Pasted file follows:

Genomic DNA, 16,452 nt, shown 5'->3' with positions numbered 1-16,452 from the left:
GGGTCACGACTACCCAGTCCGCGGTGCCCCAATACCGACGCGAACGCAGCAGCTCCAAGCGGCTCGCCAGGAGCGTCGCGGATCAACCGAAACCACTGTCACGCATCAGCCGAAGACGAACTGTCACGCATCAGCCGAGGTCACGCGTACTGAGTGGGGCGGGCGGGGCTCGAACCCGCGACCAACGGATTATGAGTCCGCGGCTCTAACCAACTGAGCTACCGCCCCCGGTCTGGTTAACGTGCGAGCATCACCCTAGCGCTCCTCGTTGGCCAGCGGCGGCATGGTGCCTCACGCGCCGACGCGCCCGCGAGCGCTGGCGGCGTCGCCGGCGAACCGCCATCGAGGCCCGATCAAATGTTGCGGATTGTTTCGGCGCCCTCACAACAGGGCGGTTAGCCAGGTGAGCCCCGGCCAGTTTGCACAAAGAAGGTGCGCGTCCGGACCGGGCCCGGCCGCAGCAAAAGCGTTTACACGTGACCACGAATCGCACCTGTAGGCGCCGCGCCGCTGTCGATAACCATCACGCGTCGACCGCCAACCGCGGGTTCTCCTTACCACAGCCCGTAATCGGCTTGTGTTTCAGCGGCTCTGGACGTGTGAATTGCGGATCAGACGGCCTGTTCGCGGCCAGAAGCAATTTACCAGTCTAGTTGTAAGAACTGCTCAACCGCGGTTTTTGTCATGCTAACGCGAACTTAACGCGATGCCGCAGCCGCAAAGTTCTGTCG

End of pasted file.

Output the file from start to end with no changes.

Genomic DNA, 16,452 nt, shown 5'->3' with positions numbered 1-16,452 from the left:
GGGTCACGACTACCCAGTCCGCGGTGCCCCAATACCGACGCGAACGCAGCAGCTCCAAGCGGCTCGCCAGGAGCGTCGCGGATCAACCGAAACCACTGTCACGCATCAGCCGAAGACGAACTGTCACGCATCAGCCGAGGTCACGCGTACTGAGTGGGGCGGGCGGGGCTCGAACCCGCGACCAACGGATTATGAGTCCGCGGCTCTAACCAACTGAGCTACCGCCCCCGGTCTGGTTAACGTGCGAGCATCACCCTAGCGCTCCTCGTTGGCCAGCGGCGGCATGGTGCCTCACGCGCCGACGCGCCCGCGAGCGCTGGCGGCGTCGCCGGCGAACCGCCATCGAGGCCCGATCAAATGTTGCGGATTGTTTCGGCGCCCTCACAACAGGGCGGTTAGCCAGGTGAGCCCCGGCCAGTTTGCACAAAGAAGGTGCGCGTCCGGACCGGGCCCGGCCGCAGCAAAAGCGTTTACACGTGACCACGAATCGCACCTGTAGGCGCCGCGCCGCTGTCGATAACCATCACGCGTCGACCGCCAACCGCGGGTTCTCCTTACCACAGCCCGTAATCGGCTTGTGTTTCAGCGGCTCTGGACGTGTGAATTGCGGATCAGACGGCCTGTTCGCGGCCAGAAGCAATTTACCAGTCTAGTTGTAAGAACTGCTCAACCGCGGTTTTTGTCATGCTAACGCGAACTTAACGCGATGCCGCAGCCGCAAAGTTCTGTCG